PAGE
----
The Merchant House: Located on the super trendy Albert Road, The Merchant House is another tap house restaurant that has proved popular with locals. They serve up a huge range of real ales and beers, many from breweries located on the island, and their kitchen is run by Need Street Food. With a diverse menu of vegan and nonvegan options, highlights include their Vietnamese Roll of crispy belly pork and topped with Asian slaw and their Jackfruit Chilli Fries. If you’re around on a Sunday, then be sure not to miss out on their amazing Roast Dinners. Added bonus is that all profits from their food sales go to help malnourished people across the world.
FEED: Located next to Gunwharf Quays shopping, under the railway arches, FEED serves up some of the best food in the whole city. With its low ceilings it offers an intimate place to grab a breakfast or spot of lunch. They have a kid’s menu but will also happily adapt adult plates for smaller appetites. Seating is communal and is often filled with a huge mix of families, sailors and students. Menu highlights are their fluffy American-style pancakes, dripping with syrup, gourmet burgers and their Lotus Biscuit Milkshakes.
Price: Food starts from £5 per plate.
How to get there
Portsmouth is well connected by road and is located right by the M27. It is around an hour and a half by train from London Waterloo and two hours from London Victoria. The nearest airport is Southampton at 40 minutes away and an hour and a half from London Gatwick.
Driving from London to Portsmouth takes around an hour and around an hour and a half by fastest train.
Mixing a city break with a seaside stay. The city always has something going on and there’s also plenty of nightlife for adults. There are over 100 playparks for younger kids in the city and numerous activities for older children as well. Most places are within walking distance of each other and it’s worth taking a day from your trip to head over and explore the Isle of Wight. It can be reached in 15 minutes via the Hovercraft into Ryde, or 45 minutes if you take the car ferry.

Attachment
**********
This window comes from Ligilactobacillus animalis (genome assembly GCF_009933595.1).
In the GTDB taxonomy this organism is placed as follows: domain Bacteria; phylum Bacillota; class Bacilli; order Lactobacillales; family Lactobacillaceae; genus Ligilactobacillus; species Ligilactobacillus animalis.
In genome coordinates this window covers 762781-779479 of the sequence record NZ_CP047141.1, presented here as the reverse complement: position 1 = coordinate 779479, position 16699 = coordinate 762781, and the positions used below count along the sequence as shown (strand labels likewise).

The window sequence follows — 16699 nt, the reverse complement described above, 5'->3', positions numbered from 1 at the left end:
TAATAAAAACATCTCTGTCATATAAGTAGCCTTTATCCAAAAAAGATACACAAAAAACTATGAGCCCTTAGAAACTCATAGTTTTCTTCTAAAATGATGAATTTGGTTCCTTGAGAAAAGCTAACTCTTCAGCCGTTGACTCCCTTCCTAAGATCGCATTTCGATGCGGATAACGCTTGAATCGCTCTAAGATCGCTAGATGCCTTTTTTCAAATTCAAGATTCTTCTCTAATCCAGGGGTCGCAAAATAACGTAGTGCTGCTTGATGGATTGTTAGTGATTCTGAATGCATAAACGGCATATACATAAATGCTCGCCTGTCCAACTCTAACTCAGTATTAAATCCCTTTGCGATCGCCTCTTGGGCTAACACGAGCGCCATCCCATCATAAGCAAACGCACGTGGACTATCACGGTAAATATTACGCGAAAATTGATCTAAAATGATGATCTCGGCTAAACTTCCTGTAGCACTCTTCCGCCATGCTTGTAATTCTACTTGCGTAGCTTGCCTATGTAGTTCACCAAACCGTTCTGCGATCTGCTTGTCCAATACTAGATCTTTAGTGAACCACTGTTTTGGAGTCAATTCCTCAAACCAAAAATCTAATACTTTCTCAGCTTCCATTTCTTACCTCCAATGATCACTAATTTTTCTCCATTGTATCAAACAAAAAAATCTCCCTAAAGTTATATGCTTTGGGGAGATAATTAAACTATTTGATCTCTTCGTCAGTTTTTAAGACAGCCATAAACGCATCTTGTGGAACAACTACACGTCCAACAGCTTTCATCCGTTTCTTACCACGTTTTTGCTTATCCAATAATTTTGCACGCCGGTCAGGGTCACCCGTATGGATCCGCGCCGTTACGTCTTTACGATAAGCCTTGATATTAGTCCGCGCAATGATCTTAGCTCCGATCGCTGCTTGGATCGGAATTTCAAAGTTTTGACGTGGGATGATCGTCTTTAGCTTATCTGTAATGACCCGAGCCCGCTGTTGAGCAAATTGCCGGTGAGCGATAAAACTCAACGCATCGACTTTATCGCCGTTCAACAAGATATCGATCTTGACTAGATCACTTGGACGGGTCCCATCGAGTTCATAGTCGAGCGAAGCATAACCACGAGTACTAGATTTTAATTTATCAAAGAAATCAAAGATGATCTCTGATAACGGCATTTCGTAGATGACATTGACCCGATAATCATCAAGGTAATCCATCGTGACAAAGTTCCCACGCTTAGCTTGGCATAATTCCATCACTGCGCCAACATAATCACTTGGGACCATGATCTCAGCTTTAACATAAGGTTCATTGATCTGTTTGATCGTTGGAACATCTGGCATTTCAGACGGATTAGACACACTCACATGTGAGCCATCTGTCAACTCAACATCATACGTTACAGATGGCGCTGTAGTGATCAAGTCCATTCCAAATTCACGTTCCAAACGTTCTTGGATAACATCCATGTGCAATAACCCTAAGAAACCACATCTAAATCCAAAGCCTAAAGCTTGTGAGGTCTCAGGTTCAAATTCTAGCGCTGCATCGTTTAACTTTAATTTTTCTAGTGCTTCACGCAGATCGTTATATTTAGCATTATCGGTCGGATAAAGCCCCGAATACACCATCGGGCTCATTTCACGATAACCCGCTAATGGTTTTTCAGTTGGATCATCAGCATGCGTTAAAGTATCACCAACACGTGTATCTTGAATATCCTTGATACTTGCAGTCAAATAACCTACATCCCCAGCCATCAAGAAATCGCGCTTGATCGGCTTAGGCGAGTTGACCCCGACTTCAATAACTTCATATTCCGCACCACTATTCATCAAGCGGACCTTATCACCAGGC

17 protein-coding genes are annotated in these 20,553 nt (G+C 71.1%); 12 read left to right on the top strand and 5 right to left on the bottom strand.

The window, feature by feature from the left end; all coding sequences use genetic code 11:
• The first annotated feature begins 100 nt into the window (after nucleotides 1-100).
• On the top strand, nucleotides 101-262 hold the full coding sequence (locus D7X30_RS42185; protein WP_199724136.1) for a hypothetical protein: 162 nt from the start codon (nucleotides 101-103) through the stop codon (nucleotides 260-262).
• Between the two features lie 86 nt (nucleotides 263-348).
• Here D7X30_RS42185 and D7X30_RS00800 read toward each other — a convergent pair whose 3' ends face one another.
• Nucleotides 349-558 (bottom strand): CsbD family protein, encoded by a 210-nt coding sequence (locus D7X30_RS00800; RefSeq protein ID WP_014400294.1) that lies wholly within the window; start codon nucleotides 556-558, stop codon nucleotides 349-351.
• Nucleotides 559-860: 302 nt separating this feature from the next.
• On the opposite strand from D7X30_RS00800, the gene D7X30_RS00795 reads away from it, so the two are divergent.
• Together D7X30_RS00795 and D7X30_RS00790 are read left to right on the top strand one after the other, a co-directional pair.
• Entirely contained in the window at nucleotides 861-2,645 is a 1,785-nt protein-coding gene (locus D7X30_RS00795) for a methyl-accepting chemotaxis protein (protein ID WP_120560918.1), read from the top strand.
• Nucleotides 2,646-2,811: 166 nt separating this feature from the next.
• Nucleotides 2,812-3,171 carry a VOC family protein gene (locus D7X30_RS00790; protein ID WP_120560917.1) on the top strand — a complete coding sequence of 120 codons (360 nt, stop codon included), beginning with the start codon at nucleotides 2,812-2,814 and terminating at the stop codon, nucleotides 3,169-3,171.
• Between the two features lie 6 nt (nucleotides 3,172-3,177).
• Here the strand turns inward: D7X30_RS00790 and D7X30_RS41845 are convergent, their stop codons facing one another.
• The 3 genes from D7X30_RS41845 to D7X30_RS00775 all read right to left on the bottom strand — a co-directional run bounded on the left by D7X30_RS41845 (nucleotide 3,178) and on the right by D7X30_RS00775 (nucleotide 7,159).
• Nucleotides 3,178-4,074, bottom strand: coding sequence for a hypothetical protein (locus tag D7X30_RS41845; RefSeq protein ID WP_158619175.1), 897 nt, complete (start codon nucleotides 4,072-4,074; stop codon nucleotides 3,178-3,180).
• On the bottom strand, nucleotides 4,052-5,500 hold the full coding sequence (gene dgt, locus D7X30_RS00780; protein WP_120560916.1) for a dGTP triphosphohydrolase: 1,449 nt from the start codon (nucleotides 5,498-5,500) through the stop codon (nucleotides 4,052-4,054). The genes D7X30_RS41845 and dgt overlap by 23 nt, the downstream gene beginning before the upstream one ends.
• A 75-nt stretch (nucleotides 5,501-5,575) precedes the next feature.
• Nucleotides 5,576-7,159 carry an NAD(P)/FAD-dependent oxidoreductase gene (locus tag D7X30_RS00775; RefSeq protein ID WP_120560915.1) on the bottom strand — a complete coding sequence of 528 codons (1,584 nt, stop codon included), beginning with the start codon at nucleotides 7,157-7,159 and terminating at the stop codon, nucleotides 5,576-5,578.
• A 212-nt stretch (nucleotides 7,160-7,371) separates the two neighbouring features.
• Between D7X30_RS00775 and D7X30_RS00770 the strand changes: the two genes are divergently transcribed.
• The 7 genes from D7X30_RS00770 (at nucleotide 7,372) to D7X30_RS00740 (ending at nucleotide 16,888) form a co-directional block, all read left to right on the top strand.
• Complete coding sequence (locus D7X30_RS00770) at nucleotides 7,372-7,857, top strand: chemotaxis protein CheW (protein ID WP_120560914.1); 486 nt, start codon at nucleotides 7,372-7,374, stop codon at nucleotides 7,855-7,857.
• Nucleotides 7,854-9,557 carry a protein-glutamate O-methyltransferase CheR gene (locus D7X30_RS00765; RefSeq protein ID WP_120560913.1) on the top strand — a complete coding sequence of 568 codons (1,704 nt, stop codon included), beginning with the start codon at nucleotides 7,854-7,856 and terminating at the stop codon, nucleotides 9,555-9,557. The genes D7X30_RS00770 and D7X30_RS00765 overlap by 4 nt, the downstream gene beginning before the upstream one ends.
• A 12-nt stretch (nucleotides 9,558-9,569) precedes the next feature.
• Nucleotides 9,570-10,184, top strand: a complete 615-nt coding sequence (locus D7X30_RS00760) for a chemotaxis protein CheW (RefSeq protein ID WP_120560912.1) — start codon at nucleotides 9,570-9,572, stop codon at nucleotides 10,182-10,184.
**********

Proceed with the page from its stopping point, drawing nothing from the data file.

Best time to go
Summer and winter are the two best seasons. The hot weather is a great excuse to get down to the beach and go swimming – there’s also a huge calendar of events on throughout the summer down on the seafront. In winter the dockyard becomes a Victorian wonderland with historic rides and stalls that are as much for the parents as the children. Keep in mind that the city is based on an island and has limited amounts of driving routes off and on. Also make sure to check to see if Portsmouth F.C. are playing at home as this can cause traffic jams in the city, as can festivals and events on the seafront. Gunwharf in particular can get quite busy on a weekend, but has brilliant public transport links so you can beat the shopping crowds.
The city is serviced by both Uber and its own local firm, Aqua Cars, by app. Many of the hotels offer discounted food for their residents as well. The majority of museums are free of charge, however the Portsmouth Historic Dockyard charges – they do however offer multi-buy tickets, so you can save if you are planning on visiting a range of attractions.